Policy change to Non Imm O-A (Long stay) ‘retirement visa’ allows foreigners to self insure

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A change in policy regarding the insurance requirements for the Non-Immigrant “O-A” (Long Stay) visa states that foreigners are now able to self insure.

A Non-Immigrant “O-A” (Long Stay) visa is typically obtained from a Thai Embassy or Consulate overseas and should not be confused with the annual retirement extension (often erroneously referred to as a ‘retirement visa’), which is obtained at an immigration office in Thailand.

Applicants for a Non-Immigrant “O-A” (Long Stay) visa must be 50 years or over and be able to show funds totalling 800,000 baht.

Previously, foreigners who applied for a Non Imm O-A (Long stay) visa were required to have insurance which provided inpatient cover up to 400,000 baht.

However, from 1 October 2021, the compulsory insurance requirement was increased from 400,000 baht to 3 million baht (or USD$100,000).

The introduction of the compulsory insurance requirement, and its increase, created a problem for foreigners who were not able to obtain insurance cover due to their age or because they have a pre-existing health condition.

After the requirement was introduced, there were reports of foreigners who had returned to their home countries during the pandemic only to be unable to apply for a new Non Imm O-A (Long stay) visa because they were unable to get insurance.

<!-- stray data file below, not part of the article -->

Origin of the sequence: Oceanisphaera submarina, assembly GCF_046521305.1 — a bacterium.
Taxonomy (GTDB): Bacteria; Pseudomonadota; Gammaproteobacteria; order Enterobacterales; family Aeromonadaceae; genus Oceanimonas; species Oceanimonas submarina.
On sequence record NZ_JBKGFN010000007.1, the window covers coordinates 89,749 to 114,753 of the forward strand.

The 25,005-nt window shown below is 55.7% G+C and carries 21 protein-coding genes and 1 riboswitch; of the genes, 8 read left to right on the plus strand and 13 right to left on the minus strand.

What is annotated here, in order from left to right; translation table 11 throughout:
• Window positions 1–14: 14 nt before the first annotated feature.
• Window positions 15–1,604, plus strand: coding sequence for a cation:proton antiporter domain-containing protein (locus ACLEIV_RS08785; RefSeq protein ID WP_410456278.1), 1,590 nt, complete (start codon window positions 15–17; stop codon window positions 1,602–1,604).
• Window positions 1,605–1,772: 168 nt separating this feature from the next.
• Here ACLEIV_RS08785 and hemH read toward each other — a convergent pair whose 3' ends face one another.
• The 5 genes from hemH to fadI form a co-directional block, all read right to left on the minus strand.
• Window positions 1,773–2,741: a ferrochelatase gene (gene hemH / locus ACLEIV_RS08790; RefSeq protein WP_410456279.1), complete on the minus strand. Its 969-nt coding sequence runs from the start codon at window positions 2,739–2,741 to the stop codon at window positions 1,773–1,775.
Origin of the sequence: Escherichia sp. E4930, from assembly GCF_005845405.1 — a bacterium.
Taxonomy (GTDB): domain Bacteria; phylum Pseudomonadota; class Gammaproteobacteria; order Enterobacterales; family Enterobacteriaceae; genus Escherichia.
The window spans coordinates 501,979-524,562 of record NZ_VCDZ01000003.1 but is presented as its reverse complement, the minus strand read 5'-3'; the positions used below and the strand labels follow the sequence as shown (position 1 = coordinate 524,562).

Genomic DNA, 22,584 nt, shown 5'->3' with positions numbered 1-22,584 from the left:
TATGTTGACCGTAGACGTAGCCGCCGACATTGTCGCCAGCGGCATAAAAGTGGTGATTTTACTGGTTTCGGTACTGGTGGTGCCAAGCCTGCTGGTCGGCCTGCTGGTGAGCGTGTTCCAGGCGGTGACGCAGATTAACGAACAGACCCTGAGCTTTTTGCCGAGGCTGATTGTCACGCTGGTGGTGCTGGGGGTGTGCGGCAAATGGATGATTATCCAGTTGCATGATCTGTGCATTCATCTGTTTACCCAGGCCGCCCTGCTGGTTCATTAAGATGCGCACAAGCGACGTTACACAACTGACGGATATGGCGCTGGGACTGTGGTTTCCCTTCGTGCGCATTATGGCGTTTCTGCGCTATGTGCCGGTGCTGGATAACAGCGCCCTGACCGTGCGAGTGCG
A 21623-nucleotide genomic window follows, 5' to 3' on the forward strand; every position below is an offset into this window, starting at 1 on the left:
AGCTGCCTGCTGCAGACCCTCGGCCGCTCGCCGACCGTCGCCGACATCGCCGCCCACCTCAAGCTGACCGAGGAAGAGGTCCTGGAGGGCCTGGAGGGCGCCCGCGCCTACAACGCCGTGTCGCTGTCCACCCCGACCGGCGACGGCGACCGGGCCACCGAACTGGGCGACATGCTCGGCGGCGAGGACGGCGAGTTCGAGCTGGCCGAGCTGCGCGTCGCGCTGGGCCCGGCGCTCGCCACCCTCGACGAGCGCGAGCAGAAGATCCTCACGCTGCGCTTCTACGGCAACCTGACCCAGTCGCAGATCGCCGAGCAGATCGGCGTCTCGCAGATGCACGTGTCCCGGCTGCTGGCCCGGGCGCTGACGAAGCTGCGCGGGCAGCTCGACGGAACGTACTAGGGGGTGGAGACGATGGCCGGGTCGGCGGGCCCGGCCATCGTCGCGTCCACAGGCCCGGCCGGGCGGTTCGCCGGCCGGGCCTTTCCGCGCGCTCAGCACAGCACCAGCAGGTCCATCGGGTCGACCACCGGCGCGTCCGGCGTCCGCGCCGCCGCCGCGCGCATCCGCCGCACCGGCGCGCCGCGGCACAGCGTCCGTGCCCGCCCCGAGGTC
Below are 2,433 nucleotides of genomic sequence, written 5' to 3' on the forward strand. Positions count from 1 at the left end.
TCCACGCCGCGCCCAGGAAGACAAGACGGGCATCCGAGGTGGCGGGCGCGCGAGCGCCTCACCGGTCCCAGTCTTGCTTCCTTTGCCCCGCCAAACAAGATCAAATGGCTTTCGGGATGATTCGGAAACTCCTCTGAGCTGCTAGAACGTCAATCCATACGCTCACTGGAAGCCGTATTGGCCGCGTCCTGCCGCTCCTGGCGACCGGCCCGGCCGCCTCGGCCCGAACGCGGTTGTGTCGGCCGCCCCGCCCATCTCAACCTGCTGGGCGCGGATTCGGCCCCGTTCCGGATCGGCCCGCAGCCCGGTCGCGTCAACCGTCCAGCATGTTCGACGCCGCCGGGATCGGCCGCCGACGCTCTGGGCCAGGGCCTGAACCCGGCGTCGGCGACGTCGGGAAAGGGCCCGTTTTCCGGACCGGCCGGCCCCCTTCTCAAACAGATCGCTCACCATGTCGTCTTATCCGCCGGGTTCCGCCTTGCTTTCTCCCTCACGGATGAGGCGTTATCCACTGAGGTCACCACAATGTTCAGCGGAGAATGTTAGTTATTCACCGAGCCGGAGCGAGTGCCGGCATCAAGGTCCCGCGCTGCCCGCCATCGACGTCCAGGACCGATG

In order to solve the issue, information released by the Ministry of Public Health confirms that applicants for Non Imm O-A (Long stay) visa who are denied insurance can now self insure.

However, they must be able to show evidence of a bank deposit or assets totalling 3 million baht. That’s in addition to the 800,000 baht they need in the bank to meet the initial financial requirements in order to be granted a Non Imm O-A (Long stay) visa.

The requirements regarding self insurance are as follows:

3) In the case of risk groups who are totally or partially denied insurance purchase by
the company, they shall have additional documents as follows: (1) the letter of denial [(1.1) if the denial is issued in Thailand, follow the criteria, but (2) if it is done in foreign countries, coordinate with the Ministry of Foreign Affairs of the applicant’s country to sign the notary by the authorised person] (2) documents demonstrating properties, bank deposit, health insurance or others whose coverage shall not less than 3 million THB in total in accordance with the criteria prescribed by the Immigration Bureau.
These criteria are amended to solve the problem of insurance purchase that may occur
and to raise the standards of the screening of non-Thai nationals who intend to enter Thailand.

H/T Richard Barrow